Activities for risk reduction must integrate the people at risk and make use of their traditional coping techniques and knowledge. All the key drivers of risk are present in the Indian city of Pune where 25,000 people living in ten slums will benefit from a project by the All India Institute of Local Self-Government (AIILSG) which has won the 2015 Risk Award and a grant of €100,000 at the Third UN World Conference on Disaster Risk Reduction. The project reduces disaster risks faced especially by women and children in a slum population.
Ms. Shweta Gupta, Senior Project Coordinator of the winning All India Institute of Local Self-Government (AIILSG), said, “We are honored to accept this year’s Risk Award which will help develop a cadre of community volunteers as master trainers in disaster risk management. We will place particular emphasis on mobilizing women and developing child-friendly information, education and communication tools.”
Pune city in Maharastra State of India is among the most multi-hazard-prone districts in the country. For the poorest of the poor the risks increase multi-folds as they have hardly any means and resources for disaster risk reduction or disaster preparedness. Approximately 21% of Pune's population (690,000 people) resides in the city’s 477 slums in uninhabitable conditions. Many of those slums are densely populated, lack basic services and infrastructure and, moreover, are located on hills as well as in high flood zones. Consequently, people are highly vulnerable to natural disasters (landslides, floods, heavy rains, earthquakes or cyclones) and man-made disasters (like fires and collapsing buildings). Women and children are the weakest and most heavily affected.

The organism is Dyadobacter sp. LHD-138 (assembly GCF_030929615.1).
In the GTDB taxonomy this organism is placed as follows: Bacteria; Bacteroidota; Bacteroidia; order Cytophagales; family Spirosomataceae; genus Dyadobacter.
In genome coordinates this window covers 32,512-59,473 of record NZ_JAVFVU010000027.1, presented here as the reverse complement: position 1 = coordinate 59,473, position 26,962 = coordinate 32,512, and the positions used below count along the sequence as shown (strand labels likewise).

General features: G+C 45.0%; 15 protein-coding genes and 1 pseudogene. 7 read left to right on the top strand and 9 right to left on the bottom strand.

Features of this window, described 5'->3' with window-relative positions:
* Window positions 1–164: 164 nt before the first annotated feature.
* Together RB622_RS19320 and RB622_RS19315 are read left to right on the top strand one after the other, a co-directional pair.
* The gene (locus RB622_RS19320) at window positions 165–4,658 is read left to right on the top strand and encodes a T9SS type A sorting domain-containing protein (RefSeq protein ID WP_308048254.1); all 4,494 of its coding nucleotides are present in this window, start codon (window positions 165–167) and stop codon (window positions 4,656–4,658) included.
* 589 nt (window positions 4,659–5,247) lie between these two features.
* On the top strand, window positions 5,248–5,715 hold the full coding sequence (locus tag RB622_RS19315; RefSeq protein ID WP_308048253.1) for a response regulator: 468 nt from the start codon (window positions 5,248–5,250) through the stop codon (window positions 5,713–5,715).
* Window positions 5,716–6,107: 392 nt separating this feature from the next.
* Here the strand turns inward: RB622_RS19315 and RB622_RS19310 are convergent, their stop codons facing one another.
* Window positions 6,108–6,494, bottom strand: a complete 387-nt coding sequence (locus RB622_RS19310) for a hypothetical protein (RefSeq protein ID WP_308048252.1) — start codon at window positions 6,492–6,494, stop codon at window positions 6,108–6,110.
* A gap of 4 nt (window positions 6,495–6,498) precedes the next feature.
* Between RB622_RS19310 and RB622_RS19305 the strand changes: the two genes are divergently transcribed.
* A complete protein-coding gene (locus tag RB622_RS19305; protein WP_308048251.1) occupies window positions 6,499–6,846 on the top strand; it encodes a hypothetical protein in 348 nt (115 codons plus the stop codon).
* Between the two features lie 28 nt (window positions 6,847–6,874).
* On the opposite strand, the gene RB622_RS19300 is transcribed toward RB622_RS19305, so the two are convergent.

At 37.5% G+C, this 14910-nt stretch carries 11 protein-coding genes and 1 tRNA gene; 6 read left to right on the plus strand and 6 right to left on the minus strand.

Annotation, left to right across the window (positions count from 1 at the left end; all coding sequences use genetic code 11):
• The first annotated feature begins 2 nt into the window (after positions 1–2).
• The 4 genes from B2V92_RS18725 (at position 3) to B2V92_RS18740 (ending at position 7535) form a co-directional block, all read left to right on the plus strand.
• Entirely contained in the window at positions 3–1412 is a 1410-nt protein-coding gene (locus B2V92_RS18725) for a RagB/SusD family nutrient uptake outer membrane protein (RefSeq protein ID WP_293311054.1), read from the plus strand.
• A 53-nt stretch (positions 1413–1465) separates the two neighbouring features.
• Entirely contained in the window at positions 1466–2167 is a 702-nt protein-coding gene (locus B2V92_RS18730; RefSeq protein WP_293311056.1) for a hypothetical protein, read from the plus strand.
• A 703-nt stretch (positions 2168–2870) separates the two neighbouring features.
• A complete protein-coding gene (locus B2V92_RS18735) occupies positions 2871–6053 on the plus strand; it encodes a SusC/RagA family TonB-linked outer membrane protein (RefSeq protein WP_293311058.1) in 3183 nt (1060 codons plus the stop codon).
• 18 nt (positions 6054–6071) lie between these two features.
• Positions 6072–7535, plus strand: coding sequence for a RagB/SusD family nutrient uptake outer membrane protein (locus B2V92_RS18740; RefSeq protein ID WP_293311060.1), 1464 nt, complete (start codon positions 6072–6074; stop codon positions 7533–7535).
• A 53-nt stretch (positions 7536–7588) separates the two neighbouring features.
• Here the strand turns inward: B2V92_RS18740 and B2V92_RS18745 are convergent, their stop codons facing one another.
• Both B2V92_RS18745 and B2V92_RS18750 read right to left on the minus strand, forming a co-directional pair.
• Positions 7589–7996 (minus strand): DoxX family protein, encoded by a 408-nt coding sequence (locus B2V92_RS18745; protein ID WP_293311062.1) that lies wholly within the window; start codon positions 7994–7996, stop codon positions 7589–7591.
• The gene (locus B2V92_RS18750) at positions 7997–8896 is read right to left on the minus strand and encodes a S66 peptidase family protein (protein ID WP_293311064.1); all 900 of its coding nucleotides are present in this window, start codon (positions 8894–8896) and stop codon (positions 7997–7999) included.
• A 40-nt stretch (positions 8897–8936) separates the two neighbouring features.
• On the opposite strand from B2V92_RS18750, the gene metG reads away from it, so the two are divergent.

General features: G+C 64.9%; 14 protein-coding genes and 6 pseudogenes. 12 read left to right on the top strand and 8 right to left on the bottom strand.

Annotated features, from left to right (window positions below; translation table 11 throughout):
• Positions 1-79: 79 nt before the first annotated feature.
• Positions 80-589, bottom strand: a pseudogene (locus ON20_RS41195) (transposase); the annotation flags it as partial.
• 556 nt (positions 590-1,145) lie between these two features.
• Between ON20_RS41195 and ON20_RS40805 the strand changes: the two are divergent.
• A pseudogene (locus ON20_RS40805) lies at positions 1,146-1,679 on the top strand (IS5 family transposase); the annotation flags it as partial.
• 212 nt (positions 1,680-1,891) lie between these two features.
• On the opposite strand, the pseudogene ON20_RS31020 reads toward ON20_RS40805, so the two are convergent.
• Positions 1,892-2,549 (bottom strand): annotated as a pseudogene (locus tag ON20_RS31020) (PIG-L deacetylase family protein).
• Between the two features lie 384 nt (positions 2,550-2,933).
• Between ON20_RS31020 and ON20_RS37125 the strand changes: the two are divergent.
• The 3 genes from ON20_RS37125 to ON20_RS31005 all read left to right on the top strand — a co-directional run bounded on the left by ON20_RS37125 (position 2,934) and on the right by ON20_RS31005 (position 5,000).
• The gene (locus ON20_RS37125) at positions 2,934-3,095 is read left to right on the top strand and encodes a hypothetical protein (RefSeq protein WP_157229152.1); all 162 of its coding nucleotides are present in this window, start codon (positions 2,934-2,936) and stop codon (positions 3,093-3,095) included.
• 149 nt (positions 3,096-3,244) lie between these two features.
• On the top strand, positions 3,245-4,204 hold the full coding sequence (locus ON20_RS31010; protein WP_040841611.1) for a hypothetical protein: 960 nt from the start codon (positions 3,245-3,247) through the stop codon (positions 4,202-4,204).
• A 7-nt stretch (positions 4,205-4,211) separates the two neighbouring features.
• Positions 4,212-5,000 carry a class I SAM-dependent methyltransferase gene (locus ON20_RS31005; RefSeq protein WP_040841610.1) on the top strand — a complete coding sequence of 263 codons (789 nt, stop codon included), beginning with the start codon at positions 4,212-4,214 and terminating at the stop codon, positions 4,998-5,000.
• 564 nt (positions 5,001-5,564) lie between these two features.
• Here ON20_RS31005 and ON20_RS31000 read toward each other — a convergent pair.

With its project “Community self assessment and planning with women’s participation for disaster risk” the AIILSG from India aims to reduce the disaster risk of the urban vulnerable communities in slums with a special focus on children and women. Read more.
The head of the UN Office for Disaster Risk Reduction (UNISDR), Ms. Margareta Wahlström, said, “The All India Institute of Local Self-Government is a worthy winner of this Award and is tackling one of the most pressing issues of our times, rapid urbanization and its consequences for impoverished people living in informal settlements. I am happy to see such a strong focus on women and children whose needs are often overlooked in disaster risk management.”
The RISK Award has been set up in 2012 to help improve risk reduction and disaster management by providing financial support to projects dedicated to these topics. This year, 145 applications from 60 countries were submitted. They included 19 applications from science and academia, 19 from governmental representatives and public authorities and 99 from non-profit organisations and/or NGOs.
Click here for more information on the Risk Award.